Don Davis of the Forum papers assembles a list of bonding goodies: “The Minnesota State Colleges and University system gets the most out of the bill, $98 million of state money. The University of Minnesota receives $89 million.
Most college and university spending will be for renovating buildings, although the University’s Twin Cities campus also gets a new physics and nanotechnology center in the deal. … Also in the bonding bill is:
• $8 million to develop Lake Vermilion State Park, a new northeastern Minnesota park.
• $16 million for a new Mississippi River dam at Coon Rapids to stop the spread of destructive Asian carp through northern Minnesota waters.
• $20 million to improve conservation.
• $33 million for local bridge repairs and replacements .
• $10 million for local road improvements.
• $7 million to improve the Minnesota Sex Offender Program St. Peter treatment facility.”
The Strib’s Eric Roper and Kevin Duchschere have something of the same. A sample: “TAXES — $2.9 BILLION … The bill makes permanent reductions in local government aid to cities ($203 million/biennium), county program aid ($64 million/biennium) and the renter’s credit program ($46 million/biennium), but increases the property tax refund program by $30 million. It sells $640 million in bonds backed by tobacco settlement money. Suspends (but doesn’t eliminate) the political contribution refund program for two years.”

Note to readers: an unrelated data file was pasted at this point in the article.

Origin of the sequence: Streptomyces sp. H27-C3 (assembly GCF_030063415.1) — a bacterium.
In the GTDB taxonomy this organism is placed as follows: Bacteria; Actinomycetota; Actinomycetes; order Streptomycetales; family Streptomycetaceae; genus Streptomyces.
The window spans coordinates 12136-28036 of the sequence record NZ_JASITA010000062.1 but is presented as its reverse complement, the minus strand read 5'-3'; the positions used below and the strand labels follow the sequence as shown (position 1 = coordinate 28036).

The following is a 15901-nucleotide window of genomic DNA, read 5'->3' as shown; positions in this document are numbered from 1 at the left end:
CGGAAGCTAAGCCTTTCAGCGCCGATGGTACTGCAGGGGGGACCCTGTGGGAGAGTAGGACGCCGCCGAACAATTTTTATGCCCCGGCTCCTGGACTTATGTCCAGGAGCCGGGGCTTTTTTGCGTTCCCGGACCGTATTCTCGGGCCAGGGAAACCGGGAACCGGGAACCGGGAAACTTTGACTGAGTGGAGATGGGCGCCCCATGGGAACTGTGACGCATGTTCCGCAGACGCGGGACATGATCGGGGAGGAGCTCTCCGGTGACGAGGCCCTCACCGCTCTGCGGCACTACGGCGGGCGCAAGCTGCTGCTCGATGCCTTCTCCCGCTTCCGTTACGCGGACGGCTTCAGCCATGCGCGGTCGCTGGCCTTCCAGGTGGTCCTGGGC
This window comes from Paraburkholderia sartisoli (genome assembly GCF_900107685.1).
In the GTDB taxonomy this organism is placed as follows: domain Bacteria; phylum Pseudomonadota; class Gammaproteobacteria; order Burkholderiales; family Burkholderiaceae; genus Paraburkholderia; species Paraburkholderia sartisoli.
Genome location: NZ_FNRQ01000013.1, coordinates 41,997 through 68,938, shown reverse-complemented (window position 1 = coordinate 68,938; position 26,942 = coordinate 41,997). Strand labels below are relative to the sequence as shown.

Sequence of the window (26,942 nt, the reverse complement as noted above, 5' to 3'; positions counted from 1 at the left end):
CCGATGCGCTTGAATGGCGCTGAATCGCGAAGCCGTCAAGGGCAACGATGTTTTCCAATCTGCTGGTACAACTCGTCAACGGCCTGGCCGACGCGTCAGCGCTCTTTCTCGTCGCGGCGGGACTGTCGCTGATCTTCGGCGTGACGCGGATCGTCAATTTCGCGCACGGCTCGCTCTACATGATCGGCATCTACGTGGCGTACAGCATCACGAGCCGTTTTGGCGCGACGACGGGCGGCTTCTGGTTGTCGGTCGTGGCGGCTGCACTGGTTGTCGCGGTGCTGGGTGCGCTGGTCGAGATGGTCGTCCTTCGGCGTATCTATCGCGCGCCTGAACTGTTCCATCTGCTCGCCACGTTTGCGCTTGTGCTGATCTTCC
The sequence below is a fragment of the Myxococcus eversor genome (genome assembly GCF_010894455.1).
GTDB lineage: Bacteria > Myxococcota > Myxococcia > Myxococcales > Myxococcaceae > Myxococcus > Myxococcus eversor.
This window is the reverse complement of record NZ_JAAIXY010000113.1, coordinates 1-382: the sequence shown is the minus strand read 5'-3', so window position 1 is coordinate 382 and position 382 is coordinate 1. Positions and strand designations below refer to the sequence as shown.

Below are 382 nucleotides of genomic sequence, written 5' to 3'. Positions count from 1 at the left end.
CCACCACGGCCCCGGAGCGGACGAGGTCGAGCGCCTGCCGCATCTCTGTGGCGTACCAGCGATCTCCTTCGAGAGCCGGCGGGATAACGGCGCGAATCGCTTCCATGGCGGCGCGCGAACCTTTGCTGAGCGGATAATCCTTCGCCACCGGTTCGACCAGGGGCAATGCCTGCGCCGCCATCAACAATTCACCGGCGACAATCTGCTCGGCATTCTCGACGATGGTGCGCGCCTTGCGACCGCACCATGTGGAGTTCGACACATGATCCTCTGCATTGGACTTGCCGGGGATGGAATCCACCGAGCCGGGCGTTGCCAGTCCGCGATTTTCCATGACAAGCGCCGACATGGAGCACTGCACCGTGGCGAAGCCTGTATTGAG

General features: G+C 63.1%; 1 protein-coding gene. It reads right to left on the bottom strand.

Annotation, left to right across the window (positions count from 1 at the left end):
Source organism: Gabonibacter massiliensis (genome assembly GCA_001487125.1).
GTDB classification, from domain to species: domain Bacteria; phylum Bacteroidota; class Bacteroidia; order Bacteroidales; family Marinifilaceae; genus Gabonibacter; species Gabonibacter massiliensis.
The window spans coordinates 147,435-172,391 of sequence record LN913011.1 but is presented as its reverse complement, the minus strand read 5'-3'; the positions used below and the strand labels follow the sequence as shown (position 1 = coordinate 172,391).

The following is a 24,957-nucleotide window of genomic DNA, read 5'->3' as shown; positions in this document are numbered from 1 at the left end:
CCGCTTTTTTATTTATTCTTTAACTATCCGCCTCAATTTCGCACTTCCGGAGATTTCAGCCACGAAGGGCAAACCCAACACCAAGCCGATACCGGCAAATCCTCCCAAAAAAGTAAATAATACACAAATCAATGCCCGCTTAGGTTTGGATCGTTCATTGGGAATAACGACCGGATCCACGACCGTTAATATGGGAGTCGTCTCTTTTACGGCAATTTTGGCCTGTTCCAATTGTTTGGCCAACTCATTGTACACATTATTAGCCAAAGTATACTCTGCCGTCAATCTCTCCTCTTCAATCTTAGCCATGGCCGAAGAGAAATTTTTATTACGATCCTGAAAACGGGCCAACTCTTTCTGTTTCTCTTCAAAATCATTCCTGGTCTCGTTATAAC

Without, of course, admitting (or denying) wrongdoing, Wells Fargo has agreed to an $85 million settlement on various, uh, mortgage irregularities. Says the AP story: “The Federal Reserve says the fine is the largest it has ever imposed in a consumer-enforcement case. Wells Fargo neither admitted nor denied wrongdoing as part of the settlement. The bank agreed to compensate borrowers who were steered into higher-priced loans or whose income was exaggerated. The Fed alleges Wells Fargo inflated borrowers’ incomes on loan documents to qualify for mortgages they otherwise couldn’t afford from 2004 until 2008. The central banks says Wells Fargo sales personnel also pushed borrowers toward higher-interest, sub-prime loans, even though they were eligible for lower-interest mortgages.”
The editorial/commentary of the day comes from ex-Strib business writer Mike Meyers on the cessation of hostilities on the “class warfare” front. “[T]o echo a ritual incantation of the Republican Party, whose money is it? The answer, of course, is that the money belongs to those who earned it single-handedly, with absolutely no help of any kind from anyone. We’re not all in this together. The rich are islands unto themselves — sometimes living on real islands. Whose red ink is it? Clearly, the state shortfall belongs not to the worthies in the top 1 percent of the income distribution. They’re not part of the problem; they’re the solution. Indeed, they’re pushing back against the crass label, ‘the rich.’ In the parlance of their Republican protégés, people with big money are ordained as ‘job creators.’ In return for holding the line on their taxes, the affluent have been creating jobs like crazy in recent years. Hasn’t anyone noticed? Hard times are not the moment to raise taxes on job creators. Come to think of it, neither are good times.” Boy, a regular diet of that kind of stuff would sure liven up the Strib’s Op-Ed pages.